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Centennial tune-up

16 Dec 2013 By Martin Hutchinson, Richard Beales


A U.S. federal commission led to the creation of the Federal Reserve in 1913. Its structure and mandate have evolved, and since 2008 novel activities have enlarged the central bank’s balance sheet to $4 trillion. A centennial commission, as proposed by a Republican congressman, would serve to renew the Fed’s legitimacy.

The Fed’s mandate has changed from the gold standard context in which it was created, in particular with the passing in 1977 of reforms that formalized today’s dual aims of low inflation and full employment. This is one area where a thorough, credible and bipartisan review of the past century could prove valuable.

Recent experience suggests monetary policy can only affect employment indirectly, while attempts at stimulus have the unattractive side-effect of fueling asset price bubbles. This and other contradictions might lead a new commission to propose different goals for the Fed. Alternatives include simple inflation targeting – whether at the Fed’s preferred level of 2 percent or even at zero – or setting a target for nominal U.S. GDP.

The Fed’s structure, with governors comprising a mix of regional bank representatives and presidential nominees, is also unique compared to other central banks. It’s possible a review could result in the idea of making all of them White House nominees, arguably increasing the central bank’s political legitimacy and preserving its governors’ independence of action, once confirmed by the Senate.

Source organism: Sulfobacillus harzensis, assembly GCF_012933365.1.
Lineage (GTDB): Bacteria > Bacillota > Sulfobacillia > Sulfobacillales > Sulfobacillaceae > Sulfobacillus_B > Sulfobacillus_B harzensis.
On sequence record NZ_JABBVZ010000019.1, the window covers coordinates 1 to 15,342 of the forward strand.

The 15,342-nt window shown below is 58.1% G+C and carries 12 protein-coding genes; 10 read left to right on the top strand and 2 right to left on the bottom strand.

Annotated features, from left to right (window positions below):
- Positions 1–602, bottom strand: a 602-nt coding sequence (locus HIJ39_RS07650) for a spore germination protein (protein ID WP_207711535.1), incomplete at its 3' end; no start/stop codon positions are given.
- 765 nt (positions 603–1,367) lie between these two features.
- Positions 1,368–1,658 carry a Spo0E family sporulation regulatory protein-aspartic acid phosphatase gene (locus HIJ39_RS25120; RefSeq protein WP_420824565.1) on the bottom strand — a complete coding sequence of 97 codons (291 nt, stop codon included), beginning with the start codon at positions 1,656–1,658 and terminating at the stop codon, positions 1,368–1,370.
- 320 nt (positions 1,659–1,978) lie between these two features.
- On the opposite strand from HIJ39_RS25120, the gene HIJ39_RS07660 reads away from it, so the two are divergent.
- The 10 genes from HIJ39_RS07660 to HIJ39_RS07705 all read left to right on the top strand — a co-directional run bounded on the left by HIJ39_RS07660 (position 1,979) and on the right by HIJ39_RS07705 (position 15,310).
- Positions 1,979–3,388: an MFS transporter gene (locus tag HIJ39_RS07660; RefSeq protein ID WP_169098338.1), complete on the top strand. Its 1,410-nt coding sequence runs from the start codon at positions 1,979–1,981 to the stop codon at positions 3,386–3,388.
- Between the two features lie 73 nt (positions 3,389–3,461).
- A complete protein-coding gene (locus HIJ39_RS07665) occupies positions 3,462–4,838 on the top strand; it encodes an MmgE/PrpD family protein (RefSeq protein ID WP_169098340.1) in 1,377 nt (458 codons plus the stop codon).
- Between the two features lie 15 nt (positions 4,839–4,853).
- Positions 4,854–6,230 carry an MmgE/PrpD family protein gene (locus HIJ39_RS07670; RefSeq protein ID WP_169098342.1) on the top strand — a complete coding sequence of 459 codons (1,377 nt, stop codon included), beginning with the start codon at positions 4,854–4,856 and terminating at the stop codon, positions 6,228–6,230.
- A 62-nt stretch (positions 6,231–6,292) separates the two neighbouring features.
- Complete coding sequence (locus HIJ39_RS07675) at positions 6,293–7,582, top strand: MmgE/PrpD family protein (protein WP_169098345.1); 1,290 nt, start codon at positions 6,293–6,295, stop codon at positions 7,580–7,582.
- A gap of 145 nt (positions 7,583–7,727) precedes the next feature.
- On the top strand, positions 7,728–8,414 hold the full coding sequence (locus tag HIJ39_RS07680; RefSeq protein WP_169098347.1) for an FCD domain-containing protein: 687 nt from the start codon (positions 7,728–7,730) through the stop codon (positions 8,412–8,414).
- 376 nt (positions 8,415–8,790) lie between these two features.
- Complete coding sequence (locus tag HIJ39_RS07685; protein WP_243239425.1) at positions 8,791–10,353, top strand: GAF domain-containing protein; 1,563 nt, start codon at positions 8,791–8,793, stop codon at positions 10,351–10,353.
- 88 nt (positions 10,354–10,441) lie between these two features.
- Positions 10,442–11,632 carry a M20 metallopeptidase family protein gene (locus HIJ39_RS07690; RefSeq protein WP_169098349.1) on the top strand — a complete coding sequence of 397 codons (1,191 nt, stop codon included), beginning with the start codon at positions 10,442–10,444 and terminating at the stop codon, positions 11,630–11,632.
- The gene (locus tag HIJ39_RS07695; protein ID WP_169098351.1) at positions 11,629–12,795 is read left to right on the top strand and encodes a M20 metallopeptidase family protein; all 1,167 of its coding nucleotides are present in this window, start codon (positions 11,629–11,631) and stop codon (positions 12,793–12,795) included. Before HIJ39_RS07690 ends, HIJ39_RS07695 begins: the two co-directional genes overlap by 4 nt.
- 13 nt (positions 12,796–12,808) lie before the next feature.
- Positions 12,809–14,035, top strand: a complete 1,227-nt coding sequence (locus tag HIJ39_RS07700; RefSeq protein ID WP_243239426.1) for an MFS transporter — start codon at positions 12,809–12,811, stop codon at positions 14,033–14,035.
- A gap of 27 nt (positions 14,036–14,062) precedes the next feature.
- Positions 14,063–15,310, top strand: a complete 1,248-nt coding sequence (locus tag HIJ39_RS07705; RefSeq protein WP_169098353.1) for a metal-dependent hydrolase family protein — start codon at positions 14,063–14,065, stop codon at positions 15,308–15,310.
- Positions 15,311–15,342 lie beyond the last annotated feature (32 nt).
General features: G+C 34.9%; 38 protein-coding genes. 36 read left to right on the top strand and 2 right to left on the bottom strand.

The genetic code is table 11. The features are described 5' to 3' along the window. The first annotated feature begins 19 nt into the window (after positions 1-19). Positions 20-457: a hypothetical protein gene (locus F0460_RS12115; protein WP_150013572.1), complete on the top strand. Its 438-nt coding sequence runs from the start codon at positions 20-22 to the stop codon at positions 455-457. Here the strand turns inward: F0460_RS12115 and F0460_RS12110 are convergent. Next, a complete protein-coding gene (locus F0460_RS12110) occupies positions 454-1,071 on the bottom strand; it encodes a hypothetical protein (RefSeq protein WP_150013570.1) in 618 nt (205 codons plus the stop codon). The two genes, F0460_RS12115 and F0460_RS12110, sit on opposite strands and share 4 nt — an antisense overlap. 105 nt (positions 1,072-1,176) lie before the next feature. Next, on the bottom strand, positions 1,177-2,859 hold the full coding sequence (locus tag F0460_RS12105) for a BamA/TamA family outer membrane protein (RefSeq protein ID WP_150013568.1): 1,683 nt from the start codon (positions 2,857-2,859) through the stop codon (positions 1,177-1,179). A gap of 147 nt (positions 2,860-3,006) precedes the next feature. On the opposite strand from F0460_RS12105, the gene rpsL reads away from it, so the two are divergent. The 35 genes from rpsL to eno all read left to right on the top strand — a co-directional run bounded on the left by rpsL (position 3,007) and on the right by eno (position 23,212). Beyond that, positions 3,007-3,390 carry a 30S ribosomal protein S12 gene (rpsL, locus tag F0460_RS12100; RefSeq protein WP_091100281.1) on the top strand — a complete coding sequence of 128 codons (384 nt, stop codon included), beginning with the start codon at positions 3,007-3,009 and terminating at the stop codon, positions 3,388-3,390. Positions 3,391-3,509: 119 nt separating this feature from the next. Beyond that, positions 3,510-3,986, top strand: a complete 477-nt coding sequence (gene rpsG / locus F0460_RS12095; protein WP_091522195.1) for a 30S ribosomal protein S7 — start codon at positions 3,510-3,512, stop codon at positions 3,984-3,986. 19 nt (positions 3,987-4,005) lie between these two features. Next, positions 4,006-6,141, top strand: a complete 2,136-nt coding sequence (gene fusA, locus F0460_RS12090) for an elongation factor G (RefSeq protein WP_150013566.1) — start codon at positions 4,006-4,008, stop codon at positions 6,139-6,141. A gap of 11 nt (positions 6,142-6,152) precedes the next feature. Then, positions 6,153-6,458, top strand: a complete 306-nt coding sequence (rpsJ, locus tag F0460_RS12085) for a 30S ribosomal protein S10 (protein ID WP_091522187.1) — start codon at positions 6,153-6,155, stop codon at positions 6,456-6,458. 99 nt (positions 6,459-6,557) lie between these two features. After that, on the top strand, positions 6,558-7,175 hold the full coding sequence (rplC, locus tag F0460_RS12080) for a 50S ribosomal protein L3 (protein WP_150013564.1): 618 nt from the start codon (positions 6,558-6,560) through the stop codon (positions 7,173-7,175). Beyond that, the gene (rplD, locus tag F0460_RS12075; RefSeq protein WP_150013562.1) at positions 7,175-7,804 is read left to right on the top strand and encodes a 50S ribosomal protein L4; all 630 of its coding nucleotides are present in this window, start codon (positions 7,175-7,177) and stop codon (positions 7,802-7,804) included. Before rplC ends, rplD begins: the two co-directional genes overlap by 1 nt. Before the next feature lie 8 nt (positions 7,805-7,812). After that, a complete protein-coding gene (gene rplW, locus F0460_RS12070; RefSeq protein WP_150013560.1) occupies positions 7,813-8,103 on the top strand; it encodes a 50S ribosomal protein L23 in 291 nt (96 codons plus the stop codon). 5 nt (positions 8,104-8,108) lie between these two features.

Even if the current format were to be retained by the commission, there are good arguments for allowing all 12 regional Fed presidents to vote on monetary policy decisions. Currently, several are non-voting at any one time, on a rotating basis.

As for recent policies adopted by Ben Bernanke’s Fed, like broadening its already unorthodox asset purchases to include long-term Treasuries and mortgage-backed bonds, the commission would need to evaluate interest rate and credit risks and perhaps set limits on the Fed’s exposure, as well as on the size of its balance sheet – either in absolute terms or in relation to U.S. GDP.

Bernanke himself has said that central banks have to adapt and, in remarks on Monday at a centenary event in Washington, he also talked about the need for clarity, transparency and accountability. The Fed is a hugely different organization from the modest panic-prevention institution established in 1913. With 100 years under its belt and five years of post-crisis activity to examine, a new commission could be just what’s needed.


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